10,968 hours. That’s 457 days, which is 1 year and 3 months since I’d last been home. This past Thanksgiving break, as I turned into my driveway as I had done thousands of times before (driving was weird in and of itself), it felt foreign, nothing like walking through the familiarity of the infinite. Maybe it seems silly, but even grabbing something out of the fridge felt like I was a guest in my own home.
Even more than that, I feel like a different person than I was in high school, which is a rare observation because I think it’s often hard to notice change in yourself since you hang out with yourself 24/7. Here are some thoughts about what else has changed.
D E S K S P A C E
As a student, I spend an inordinate amount of time sitting at my desk. As a student studying computer science, I spend nearly all of my waking hours hunched over a desk coding. Therefore, my study locations hold a very special place in my heart, as they’re often the place of absolute highs and lows, where epiphanies have occurred and tears of confusion have fallen.
My desk was once loaded with worn, tabbed history and English books, about European countries and fantastical, faraway lands. Now, they hold books about a different world. Computer science books, marked with free career fair pens about technical interviews or unopened textbooks for GIR classes like biology or physics. I’ve also found that I like switching up where I work, sometimes a corner desk in Rotch Library, other times in a coffee shop in Central.
i literally moved my whole life to Boston
T H E R O U T E H O M E
Before moving to Boston, winter was synonymous with the air fogging at me. Now, I’m reminded that the rest of the world often endures (and enjoys) this thing called seasons. Instead of driving home, I now travel down dorm row to and from my cozy double in Burton-Conner. It’s the perfect time to update my mom on my day or finish up a HASS reading.
so foreign ah
R E S T A U R A N T S
Being off the meal plan has forced me to venture further into Kendall and Central squares to obtain food and given me a new appreciation for nearby restaurants like Saloniki’s and Dig Inn. Although nothing beats a bowl of noodles from my San Francisco hole-in-the-wall favorites like Yamo and Old Mandarin Islamic Restaurant, I’d say I’ve found some hearty replacements.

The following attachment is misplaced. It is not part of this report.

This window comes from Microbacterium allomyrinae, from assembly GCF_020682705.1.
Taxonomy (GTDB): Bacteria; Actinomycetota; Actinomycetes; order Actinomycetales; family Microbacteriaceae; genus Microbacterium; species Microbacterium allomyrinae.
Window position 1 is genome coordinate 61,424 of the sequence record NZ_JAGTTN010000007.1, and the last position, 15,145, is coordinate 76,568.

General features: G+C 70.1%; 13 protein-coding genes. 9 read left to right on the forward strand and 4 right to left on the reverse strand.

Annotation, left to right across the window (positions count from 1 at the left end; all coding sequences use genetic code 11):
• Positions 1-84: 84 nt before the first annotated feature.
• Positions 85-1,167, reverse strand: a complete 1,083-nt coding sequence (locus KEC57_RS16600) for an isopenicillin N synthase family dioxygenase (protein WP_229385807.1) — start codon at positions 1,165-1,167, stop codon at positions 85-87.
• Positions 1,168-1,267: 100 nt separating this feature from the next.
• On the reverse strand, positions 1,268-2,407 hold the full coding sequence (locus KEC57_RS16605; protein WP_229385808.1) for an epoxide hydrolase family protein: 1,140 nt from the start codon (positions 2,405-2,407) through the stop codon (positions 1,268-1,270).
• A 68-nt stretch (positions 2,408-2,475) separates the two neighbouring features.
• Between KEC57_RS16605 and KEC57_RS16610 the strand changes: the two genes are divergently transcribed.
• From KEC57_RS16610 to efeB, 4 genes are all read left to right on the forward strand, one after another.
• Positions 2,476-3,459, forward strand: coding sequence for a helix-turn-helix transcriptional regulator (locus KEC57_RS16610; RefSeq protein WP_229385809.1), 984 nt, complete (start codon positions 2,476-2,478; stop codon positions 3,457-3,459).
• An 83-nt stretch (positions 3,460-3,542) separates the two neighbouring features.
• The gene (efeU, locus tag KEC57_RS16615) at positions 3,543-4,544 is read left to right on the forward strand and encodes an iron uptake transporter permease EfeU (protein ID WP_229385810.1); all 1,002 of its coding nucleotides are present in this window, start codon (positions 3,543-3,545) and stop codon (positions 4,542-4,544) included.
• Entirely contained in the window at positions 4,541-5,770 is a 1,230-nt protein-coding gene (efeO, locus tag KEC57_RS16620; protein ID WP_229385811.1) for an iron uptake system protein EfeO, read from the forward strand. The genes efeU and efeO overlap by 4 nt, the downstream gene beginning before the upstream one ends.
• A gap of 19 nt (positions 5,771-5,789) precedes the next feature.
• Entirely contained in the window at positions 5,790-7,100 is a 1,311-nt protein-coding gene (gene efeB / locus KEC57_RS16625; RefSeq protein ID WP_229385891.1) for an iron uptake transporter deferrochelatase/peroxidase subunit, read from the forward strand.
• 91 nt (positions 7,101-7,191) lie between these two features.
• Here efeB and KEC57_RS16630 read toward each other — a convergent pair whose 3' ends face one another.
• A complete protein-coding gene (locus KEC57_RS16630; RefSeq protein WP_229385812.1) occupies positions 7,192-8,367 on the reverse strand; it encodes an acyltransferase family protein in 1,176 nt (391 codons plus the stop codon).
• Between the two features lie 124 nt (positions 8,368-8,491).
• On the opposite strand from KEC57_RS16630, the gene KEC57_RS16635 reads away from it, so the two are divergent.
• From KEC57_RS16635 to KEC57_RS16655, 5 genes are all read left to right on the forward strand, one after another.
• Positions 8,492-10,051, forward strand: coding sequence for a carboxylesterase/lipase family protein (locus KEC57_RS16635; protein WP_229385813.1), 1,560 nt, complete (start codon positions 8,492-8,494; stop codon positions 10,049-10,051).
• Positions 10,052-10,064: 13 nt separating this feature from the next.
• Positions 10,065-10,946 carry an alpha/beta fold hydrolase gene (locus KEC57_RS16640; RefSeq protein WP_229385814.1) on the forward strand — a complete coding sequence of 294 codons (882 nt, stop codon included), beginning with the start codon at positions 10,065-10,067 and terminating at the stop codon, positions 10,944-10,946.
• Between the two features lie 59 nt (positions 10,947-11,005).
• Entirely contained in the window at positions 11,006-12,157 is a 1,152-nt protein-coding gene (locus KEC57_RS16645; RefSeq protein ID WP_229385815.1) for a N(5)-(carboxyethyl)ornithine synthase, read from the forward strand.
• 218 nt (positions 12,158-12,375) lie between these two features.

feast your eyes on this $7 bowl of Yamo House Noodles –– a rare price in the SF food world
P R A C T I C E
Instead of waking up at 4 a.m. to stumble into the boathouse for morning rowing practice, I now stay late in Lobby 13 or a random hallway of building 34, trying to get my body to move in ways I never knew it could. The whole concept of choreography is very different than the very repetitive movements of rowing, focused on conquering will rather than body control. It’s slow going but it’s coming along. I’m actually currently writing this on the way to a ballroom competition at Columbia University. Wish me luck!
please enjoy this picture of me doing what I sacrificed many hours of sleep for
Going home this past Thanksgiving was surreal, and brought me back to simpler times, where success for me was simply defined by good grades and acceptance into college. Now, I’m just confused. How much do I value time with friends over getting a few extra points on my problem sets? How much should I factor in money over passion in a career to increase my perceived happiness? What do I even want to do with my life? What do I want to eat for breakfast tomorrow? All questions I wish I knew the answer to but don’t.
What hasn’t changed throughout are the people that I look to for guidance and laughs and hugs, people who make me feel loved and who I love. I’ve expanded that circle of people, but the people who enter tend to stay. They are the people who keep me grounded when I question myself, and I’m so thankful for keeping them in my life. Here’s to some leftover Thanksgiving sentiment to go with all that turkey in the fridge!